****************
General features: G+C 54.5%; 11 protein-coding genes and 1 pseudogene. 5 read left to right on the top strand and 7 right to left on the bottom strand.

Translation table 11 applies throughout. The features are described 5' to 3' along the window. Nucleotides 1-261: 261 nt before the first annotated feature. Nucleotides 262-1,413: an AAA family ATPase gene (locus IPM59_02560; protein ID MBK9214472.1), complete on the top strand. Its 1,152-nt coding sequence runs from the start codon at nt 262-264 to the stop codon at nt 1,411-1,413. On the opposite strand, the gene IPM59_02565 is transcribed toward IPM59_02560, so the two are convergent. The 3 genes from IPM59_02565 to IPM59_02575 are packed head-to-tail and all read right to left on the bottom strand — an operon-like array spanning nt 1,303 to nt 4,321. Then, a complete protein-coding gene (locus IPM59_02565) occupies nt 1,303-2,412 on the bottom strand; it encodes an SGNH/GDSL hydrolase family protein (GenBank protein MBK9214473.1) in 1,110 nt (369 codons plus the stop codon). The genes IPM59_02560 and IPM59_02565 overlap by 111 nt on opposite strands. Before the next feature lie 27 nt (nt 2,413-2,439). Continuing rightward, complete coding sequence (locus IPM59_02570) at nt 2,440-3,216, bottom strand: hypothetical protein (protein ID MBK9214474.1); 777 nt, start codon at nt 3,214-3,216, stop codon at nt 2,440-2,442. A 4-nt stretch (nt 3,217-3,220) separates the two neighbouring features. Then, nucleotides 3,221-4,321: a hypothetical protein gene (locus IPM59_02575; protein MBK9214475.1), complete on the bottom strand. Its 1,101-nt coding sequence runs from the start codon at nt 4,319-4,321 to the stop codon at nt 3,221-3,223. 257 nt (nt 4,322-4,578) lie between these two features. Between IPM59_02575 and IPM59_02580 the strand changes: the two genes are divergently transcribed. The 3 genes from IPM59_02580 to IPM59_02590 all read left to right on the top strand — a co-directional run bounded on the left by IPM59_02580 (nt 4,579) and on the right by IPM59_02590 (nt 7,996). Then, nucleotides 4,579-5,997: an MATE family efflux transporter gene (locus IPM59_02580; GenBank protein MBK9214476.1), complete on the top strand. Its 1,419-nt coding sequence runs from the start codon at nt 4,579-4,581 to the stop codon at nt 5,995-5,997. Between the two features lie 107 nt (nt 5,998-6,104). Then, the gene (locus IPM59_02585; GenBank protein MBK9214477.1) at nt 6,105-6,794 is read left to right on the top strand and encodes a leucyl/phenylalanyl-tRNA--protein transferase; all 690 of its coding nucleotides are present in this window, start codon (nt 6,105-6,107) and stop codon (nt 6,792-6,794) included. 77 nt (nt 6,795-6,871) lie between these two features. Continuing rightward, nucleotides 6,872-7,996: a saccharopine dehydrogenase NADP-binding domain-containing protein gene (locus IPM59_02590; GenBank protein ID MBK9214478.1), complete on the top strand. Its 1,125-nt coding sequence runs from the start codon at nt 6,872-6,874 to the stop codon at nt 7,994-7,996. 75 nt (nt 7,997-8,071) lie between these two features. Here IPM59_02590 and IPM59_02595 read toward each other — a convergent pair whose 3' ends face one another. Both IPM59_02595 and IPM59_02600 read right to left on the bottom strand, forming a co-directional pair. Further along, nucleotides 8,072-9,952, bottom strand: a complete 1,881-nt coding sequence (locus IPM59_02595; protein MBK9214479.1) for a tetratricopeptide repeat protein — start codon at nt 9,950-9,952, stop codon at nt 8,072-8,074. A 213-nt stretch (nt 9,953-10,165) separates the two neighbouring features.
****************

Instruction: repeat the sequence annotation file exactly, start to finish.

General features: G+C 54.5%; 11 protein-coding genes and 1 pseudogene. 5 read left to right on the top strand and 7 right to left on the bottom strand.

Translation table 11 applies throughout. The features are described 5' to 3' along the window. Nucleotides 1-261: 261 nt before the first annotated feature. Nucleotides 262-1,413: an AAA family ATPase gene (locus IPM59_02560; protein ID MBK9214472.1), complete on the top strand. Its 1,152-nt coding sequence runs from the start codon at nt 262-264 to the stop codon at nt 1,411-1,413. On the opposite strand, the gene IPM59_02565 is transcribed toward IPM59_02560, so the two are convergent. The 3 genes from IPM59_02565 to IPM59_02575 are packed head-to-tail and all read right to left on the bottom strand — an operon-like array spanning nt 1,303 to nt 4,321. Then, a complete protein-coding gene (locus IPM59_02565) occupies nt 1,303-2,412 on the bottom strand; it encodes an SGNH/GDSL hydrolase family protein (GenBank protein MBK9214473.1) in 1,110 nt (369 codons plus the stop codon). The genes IPM59_02560 and IPM59_02565 overlap by 111 nt on opposite strands. Before the next feature lie 27 nt (nt 2,413-2,439). Continuing rightward, complete coding sequence (locus IPM59_02570) at nt 2,440-3,216, bottom strand: hypothetical protein (protein ID MBK9214474.1); 777 nt, start codon at nt 3,214-3,216, stop codon at nt 2,440-2,442. A 4-nt stretch (nt 3,217-3,220) separates the two neighbouring features. Then, nucleotides 3,221-4,321: a hypothetical protein gene (locus IPM59_02575; protein MBK9214475.1), complete on the bottom strand. Its 1,101-nt coding sequence runs from the start codon at nt 4,319-4,321 to the stop codon at nt 3,221-3,223. 257 nt (nt 4,322-4,578) lie between these two features. Between IPM59_02575 and IPM59_02580 the strand changes: the two genes are divergently transcribed. The 3 genes from IPM59_02580 to IPM59_02590 all read left to right on the top strand — a co-directional run bounded on the left by IPM59_02580 (nt 4,579) and on the right by IPM59_02590 (nt 7,996). Then, nucleotides 4,579-5,997: an MATE family efflux transporter gene (locus IPM59_02580; GenBank protein MBK9214476.1), complete on the top strand. Its 1,419-nt coding sequence runs from the start codon at nt 4,579-4,581 to the stop codon at nt 5,995-5,997. Between the two features lie 107 nt (nt 5,998-6,104). Then, the gene (locus IPM59_02585; GenBank protein MBK9214477.1) at nt 6,105-6,794 is read left to right on the top strand and encodes a leucyl/phenylalanyl-tRNA--protein transferase; all 690 of its coding nucleotides are present in this window, start codon (nt 6,105-6,107) and stop codon (nt 6,792-6,794) included. 77 nt (nt 6,795-6,871) lie between these two features. Continuing rightward, nucleotides 6,872-7,996: a saccharopine dehydrogenase NADP-binding domain-containing protein gene (locus IPM59_02590; GenBank protein ID MBK9214478.1), complete on the top strand. Its 1,125-nt coding sequence runs from the start codon at nt 6,872-6,874 to the stop codon at nt 7,994-7,996. 75 nt (nt 7,997-8,071) lie between these two features. Here IPM59_02590 and IPM59_02595 read toward each other — a convergent pair whose 3' ends face one another. Both IPM59_02595 and IPM59_02600 read right to left on the bottom strand, forming a co-directional pair. Further along, nucleotides 8,072-9,952, bottom strand: a complete 1,881-nt coding sequence (locus IPM59_02595; protein MBK9214479.1) for a tetratricopeptide repeat protein — start codon at nt 9,950-9,952, stop codon at nt 8,072-8,074. A 213-nt stretch (nt 9,953-10,165) separates the two neighbouring features.